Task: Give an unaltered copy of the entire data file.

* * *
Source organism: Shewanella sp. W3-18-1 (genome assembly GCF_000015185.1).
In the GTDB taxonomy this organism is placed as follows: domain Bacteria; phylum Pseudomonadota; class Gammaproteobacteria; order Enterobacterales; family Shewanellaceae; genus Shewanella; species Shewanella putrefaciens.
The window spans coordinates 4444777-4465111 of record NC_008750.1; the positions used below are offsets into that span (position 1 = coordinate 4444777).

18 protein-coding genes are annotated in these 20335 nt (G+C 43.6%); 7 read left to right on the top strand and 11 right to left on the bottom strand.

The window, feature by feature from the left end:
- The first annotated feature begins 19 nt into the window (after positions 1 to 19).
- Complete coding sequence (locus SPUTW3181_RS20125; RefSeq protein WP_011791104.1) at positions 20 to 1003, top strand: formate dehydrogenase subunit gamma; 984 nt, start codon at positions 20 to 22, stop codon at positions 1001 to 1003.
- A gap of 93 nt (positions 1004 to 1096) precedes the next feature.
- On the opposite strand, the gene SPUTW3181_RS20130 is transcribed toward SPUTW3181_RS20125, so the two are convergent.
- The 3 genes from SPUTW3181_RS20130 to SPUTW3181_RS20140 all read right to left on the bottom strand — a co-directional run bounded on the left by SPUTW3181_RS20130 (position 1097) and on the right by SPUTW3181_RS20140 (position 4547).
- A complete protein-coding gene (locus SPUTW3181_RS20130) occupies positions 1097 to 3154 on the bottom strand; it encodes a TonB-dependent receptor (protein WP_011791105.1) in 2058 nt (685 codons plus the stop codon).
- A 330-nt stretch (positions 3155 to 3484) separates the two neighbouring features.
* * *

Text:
Source organism: Shewanella sp. W3-18-1 (genome assembly GCF_000015185.1).
In the GTDB taxonomy this organism is placed as follows: domain Bacteria; phylum Pseudomonadota; class Gammaproteobacteria; order Enterobacterales; family Shewanellaceae; genus Shewanella; species Shewanella putrefaciens.
The window spans coordinates 4444777-4465111 of record NC_008750.1; the positions used below are offsets into that span (position 1 = coordinate 4444777).

18 protein-coding genes are annotated in these 20335 nt (G+C 43.6%); 7 read left to right on the top strand and 11 right to left on the bottom strand.

The window, feature by feature from the left end:
- The first annotated feature begins 19 nt into the window (after positions 1 to 19).
- Complete coding sequence (locus SPUTW3181_RS20125; RefSeq protein WP_011791104.1) at positions 20 to 1003, top strand: formate dehydrogenase subunit gamma; 984 nt, start codon at positions 20 to 22, stop codon at positions 1001 to 1003.
- A gap of 93 nt (positions 1004 to 1096) precedes the next feature.
- On the opposite strand, the gene SPUTW3181_RS20130 is transcribed toward SPUTW3181_RS20125, so the two are convergent.
- The 3 genes from SPUTW3181_RS20130 to SPUTW3181_RS20140 all read right to left on the bottom strand — a co-directional run bounded on the left by SPUTW3181_RS20130 (position 1097) and on the right by SPUTW3181_RS20140 (position 4547).
- A complete protein-coding gene (locus SPUTW3181_RS20130) occupies positions 1097 to 3154 on the bottom strand; it encodes a TonB-dependent receptor (protein WP_011791105.1) in 2058 nt (685 codons plus the stop codon).
- A 330-nt stretch (positions 3155 to 3484) separates the two neighbouring features.